Bandstand almost complete
THE base is complete, the plaques are on and all that's left to wrap up an eight-year long dream is the bandstand frame itself. Rotarians in Gorleston say they can't quite believe that the town's bandstand will have its grand opening next Saturday during the Whit Bank Holiday weekend.
THE base is complete, the plaques are on and all that's left to wrap up an eight-year long dream is the bandstand frame itself.
Rotarians in Gorleston say they can't quite believe that the town's bandstand will have its grand opening next Saturday during the Whit Bank Holiday weekend.
Construction work started on the long-awaited project about a month ago and the bandstand frame was delivered to the site this week.
Speaking to the Mercury, Rotarian Philip Gunn said he was hopeful the bandstand would be in place by Monday with finishing touches taking place next week ready for the grand opening on Saturday .
He said: “It's a special gift to the people of Gorleston.”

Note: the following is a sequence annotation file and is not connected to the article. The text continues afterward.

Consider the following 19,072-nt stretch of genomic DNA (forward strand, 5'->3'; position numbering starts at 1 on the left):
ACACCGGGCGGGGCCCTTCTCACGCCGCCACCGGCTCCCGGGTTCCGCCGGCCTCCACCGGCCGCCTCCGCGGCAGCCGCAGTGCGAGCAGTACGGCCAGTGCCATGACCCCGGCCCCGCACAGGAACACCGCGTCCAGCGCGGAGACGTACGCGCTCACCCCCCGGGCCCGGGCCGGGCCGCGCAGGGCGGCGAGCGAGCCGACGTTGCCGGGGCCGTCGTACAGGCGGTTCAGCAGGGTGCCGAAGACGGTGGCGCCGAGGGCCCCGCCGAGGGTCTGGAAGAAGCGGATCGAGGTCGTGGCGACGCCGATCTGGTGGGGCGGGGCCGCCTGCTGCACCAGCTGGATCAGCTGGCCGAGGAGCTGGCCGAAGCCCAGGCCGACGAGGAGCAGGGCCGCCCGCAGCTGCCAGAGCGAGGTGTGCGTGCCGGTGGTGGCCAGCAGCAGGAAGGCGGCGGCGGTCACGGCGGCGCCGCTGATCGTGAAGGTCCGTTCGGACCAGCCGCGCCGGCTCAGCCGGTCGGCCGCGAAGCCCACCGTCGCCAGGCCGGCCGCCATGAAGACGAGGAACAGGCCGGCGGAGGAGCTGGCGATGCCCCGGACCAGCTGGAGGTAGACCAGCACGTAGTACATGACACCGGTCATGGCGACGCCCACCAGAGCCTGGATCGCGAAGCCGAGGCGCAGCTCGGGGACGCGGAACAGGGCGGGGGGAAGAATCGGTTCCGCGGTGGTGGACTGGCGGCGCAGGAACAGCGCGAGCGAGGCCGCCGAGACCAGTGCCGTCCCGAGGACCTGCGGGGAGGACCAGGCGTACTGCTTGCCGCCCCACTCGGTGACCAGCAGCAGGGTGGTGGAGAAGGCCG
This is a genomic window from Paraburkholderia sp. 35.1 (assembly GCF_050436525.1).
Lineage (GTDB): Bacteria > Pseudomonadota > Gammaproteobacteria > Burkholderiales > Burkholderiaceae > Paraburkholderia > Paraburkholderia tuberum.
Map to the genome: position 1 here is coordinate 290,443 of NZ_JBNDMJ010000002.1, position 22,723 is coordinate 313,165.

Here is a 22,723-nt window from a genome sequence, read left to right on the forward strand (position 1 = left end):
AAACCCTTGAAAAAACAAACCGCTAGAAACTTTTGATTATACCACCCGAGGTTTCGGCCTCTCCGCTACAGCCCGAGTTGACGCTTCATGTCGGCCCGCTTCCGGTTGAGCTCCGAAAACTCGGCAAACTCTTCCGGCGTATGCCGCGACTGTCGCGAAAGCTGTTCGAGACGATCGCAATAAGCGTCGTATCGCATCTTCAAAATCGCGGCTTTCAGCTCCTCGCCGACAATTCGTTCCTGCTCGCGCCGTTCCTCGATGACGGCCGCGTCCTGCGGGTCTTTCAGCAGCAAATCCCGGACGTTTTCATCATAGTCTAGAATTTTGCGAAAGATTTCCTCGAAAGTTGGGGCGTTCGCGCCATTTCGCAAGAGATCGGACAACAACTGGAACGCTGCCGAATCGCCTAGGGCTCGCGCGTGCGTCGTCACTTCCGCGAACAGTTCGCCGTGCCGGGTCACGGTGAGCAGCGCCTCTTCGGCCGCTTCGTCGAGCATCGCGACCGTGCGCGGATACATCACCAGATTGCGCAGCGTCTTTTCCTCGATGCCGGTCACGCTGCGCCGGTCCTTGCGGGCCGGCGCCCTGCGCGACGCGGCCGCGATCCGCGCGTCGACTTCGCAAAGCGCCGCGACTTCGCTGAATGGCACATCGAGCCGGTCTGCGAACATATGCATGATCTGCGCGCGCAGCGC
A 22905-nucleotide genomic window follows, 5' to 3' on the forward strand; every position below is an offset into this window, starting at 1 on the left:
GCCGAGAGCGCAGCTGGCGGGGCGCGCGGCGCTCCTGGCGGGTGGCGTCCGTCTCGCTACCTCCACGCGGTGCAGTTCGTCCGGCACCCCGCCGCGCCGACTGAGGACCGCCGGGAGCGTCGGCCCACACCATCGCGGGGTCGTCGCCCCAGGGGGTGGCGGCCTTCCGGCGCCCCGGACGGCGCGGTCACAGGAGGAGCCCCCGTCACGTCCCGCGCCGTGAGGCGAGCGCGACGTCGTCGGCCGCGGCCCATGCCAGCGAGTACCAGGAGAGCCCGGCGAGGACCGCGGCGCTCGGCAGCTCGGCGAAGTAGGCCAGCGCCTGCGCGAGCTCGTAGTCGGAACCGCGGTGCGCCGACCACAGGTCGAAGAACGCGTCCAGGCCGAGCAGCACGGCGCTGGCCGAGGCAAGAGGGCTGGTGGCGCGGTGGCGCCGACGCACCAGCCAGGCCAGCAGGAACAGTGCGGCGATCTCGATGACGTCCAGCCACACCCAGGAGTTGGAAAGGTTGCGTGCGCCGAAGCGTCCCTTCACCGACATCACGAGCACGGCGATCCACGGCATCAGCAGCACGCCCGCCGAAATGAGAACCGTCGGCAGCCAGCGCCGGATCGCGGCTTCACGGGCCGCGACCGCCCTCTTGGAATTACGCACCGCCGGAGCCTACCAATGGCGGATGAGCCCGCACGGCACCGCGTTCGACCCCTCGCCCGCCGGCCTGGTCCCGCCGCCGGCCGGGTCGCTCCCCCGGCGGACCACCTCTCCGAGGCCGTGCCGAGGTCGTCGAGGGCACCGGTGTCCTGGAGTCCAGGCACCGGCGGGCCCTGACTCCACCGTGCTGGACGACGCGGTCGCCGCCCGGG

There are 250 plaques featured in the risers of the bandstand steps and these formed the largest part of the eight-year fundraising campaign - proving to be a big hit with locals who secured their place in history on a facility tipped to bring together the community.
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The bandstand, in Pier Gardens near the beach, will be opened by new mayor Terry Easter, along with the district governor of Rotary International, Duncan Howlett. After the official opening, the award-winning Great Yarmouth Brass Band will christen the stand and entertain the audience.
A series of concerts are also planned for Sunday and Monday .
Brian Ollington has guided the project since its inception and said Rotary's aim was to put a “smile on the face of Gorleston” with a community facility that people could be proud of.
He added the bandstand would be a facility open to all groups - young, old, disabled, musicians, actors and other performers.
The project has cost £65,000 with the majority of the cash being raised through the sale of the plaques. Local companies have also sponsored the project and the borough council has given £15,000 from its Cleaner, Safer, Greener Fund.
But it's not the first time the town has had a bandstand - the first one was built in 1896 at the cost of £85. It was rebuilt in 1922 but was dismantled to make way for the swimming pool.
Any local band, artists, acting groups or performers that are interested in using the bandstand should email firstname.lastname@example.org or email@example.com.
See Pages 54/55 for a special feature on the bandstand, its opening and the programme of music.